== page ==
Pygame Learning The Basics

Pygame from the start

Function style how to open a pygame window. How you can structure your program.

Avoid this style

I going to show how to avoid globals. This style here is the wrong way to learn. It create bad and unreadable code. Global namespace flooded with to many variables names. It become a nightmare to maintain and hard to add more features.

import pygame

# Intialize all pygame modules
pygame.init()
# Set window title
pygame.display.set_caption('Example')
# Create pygame main surface
surface = pygame.display.set_mode((800, 600))
# Idles and controls framerate
clock = pygame.time.Clock()
# Times between frames in milliseconds
delta = 0
# How many frames per second
fps = 30

running = True
# Main loop
while running:
    # Event loop
    for event in pygame.event.get():
        if event.type == pygame.QUIT:
            running = False

    # Drawing
    surface.fill(pygame.Color('gray40'))
    # Render to screen
    pygame.display.flip()
    # Idle by frame rate and get time between frames.
    delta = clock.tick(fps)

Let wrap it up.

Here a start. Yet it needs more structure.

import pygame

def main():
    pygame.init()
    pygame.display.set_caption('Example')
    surface = pygame.display.set_mode((800, 600))
    clock = pygame.time.Clock()
    delta = 0
    fps = 30

    running = True
    while running:
        for event in pygame.event.get():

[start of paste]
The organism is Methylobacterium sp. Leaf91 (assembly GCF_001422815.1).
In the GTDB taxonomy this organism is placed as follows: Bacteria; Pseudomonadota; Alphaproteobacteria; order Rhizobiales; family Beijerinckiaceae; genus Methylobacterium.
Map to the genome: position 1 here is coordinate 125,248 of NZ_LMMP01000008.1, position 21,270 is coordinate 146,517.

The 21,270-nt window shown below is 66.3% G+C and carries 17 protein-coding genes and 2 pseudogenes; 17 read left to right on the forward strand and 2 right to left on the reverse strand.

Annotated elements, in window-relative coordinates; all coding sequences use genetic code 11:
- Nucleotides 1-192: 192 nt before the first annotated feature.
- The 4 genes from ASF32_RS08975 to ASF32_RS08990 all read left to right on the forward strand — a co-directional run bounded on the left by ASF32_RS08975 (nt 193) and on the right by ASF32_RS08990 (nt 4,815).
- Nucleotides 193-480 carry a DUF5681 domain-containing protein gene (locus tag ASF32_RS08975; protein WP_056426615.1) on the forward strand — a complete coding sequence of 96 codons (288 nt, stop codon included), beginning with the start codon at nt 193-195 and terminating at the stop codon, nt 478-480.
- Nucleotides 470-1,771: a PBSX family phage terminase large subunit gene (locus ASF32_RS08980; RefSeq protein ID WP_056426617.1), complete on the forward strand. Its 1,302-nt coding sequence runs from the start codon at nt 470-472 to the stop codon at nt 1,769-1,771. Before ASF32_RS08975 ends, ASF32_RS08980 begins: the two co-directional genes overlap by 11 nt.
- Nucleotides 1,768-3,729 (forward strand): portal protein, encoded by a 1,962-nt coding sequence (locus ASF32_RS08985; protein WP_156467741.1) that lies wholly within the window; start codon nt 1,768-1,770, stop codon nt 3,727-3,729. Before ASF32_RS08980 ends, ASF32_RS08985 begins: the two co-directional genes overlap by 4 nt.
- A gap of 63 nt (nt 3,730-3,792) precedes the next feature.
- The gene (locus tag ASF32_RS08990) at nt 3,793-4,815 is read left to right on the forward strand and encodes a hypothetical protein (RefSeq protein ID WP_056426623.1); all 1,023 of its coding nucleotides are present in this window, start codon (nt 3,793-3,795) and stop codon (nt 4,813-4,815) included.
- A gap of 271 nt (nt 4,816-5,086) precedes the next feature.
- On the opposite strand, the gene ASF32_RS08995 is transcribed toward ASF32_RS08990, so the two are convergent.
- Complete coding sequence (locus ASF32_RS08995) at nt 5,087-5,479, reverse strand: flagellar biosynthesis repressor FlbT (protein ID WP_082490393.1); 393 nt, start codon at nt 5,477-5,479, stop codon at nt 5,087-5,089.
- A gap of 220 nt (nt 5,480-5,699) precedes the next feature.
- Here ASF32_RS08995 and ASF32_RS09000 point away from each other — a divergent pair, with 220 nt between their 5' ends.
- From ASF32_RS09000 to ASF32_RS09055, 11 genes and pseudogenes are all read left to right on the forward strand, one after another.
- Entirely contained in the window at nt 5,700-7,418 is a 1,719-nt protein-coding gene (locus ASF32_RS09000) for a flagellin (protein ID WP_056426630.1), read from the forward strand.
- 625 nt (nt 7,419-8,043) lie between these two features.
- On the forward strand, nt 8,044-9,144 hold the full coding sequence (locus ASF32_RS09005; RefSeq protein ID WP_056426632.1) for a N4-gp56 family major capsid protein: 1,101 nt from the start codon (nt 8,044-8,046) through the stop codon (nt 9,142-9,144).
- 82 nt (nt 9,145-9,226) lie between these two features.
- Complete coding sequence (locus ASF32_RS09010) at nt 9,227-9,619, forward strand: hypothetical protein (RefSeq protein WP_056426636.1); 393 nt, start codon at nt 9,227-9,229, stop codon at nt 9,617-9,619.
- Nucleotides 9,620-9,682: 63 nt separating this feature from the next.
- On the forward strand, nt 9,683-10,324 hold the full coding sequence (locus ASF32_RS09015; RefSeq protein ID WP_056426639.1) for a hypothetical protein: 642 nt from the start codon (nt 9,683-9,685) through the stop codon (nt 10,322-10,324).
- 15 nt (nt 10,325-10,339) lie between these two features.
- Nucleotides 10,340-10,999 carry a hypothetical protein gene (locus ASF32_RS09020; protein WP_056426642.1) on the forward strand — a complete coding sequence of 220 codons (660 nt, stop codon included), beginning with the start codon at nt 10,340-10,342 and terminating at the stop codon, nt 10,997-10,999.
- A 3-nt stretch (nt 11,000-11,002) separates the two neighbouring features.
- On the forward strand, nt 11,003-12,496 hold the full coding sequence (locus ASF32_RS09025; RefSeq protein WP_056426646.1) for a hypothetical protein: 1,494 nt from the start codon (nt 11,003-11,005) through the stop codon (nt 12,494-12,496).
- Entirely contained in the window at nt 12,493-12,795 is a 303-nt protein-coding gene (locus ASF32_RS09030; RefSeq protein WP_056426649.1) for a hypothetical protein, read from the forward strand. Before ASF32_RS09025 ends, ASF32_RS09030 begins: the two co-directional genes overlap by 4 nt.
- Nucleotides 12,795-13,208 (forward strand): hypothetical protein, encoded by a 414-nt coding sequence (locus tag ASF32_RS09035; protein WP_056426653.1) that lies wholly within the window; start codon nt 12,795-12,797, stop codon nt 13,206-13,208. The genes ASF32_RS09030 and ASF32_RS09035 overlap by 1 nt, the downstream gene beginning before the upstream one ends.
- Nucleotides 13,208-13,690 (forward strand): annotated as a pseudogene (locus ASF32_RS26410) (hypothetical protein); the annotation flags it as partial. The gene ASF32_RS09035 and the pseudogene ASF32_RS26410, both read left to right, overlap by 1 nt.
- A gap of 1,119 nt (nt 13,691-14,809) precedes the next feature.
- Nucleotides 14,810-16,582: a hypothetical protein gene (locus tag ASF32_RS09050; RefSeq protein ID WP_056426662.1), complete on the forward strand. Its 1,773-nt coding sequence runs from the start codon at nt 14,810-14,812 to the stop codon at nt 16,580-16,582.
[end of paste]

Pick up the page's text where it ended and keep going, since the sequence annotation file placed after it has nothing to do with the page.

if event.type == pygame.QUIT:
                running = False

        surface.fill(pygame.Color('gray40'))
        pygame.display.flip()
        delta = clock.tick(fps)

main()

We can split the mainloop from main. It looks good but it still not enough. When you start added code. It be in a couple of blobs.

import pygame

def main():
    pygame.init()
    pygame.display.set_caption('Example')
    surface = pygame.display.set_mode((800, 600))
    clock = pygame.time.Clock()
    delta = 0
    fps = 30

    mainloop(surface, clock, fps)

def mainloop(surface, clock, fps):
    running = True
    while running:
        for event in pygame.event.get():
            if event.type == pygame.QUIT:
                running = False

        surface.fill(pygame.Color('gray40'))
        pygame.display.flip()
        delta = clock.tick(fps)

main()

Breaking up main loop.

Now we have enough structure. Simple state structure for flipping to next scene. Yet! It still missing something.

import pygame

def main():
    pygame.init()
    pygame.display.set_caption('Example')
    surface = pygame.display.set_mode((800, 600))
    clock = pygame.time.Clock()
    fps = 30

    mainloop(surface, clock, fps)

def mainloop(surface, clock, fps):
    delta = 0
    on_event = eventloop
    running = True
    while running:
        running, on_event, on_draw = on_event(running)

        on_draw = on_draw(surface)
        delta = clock.tick(fps)

def eventloop(running):
    for event in pygame.event.get():
        if event.type == pygame.QUIT:
            running = False
        elif event.type == pygame.KEYDOWN:
            if event.key == pygame.K_SPACE:
                return running, eventloop2, drawloop2

    return running, eventloop, drawloop

def drawloop(surface):
    surface.fill(pygame.Color('gray40'))
    pygame.display.flip()

def eventloop2(running):
    for event in pygame.event.get():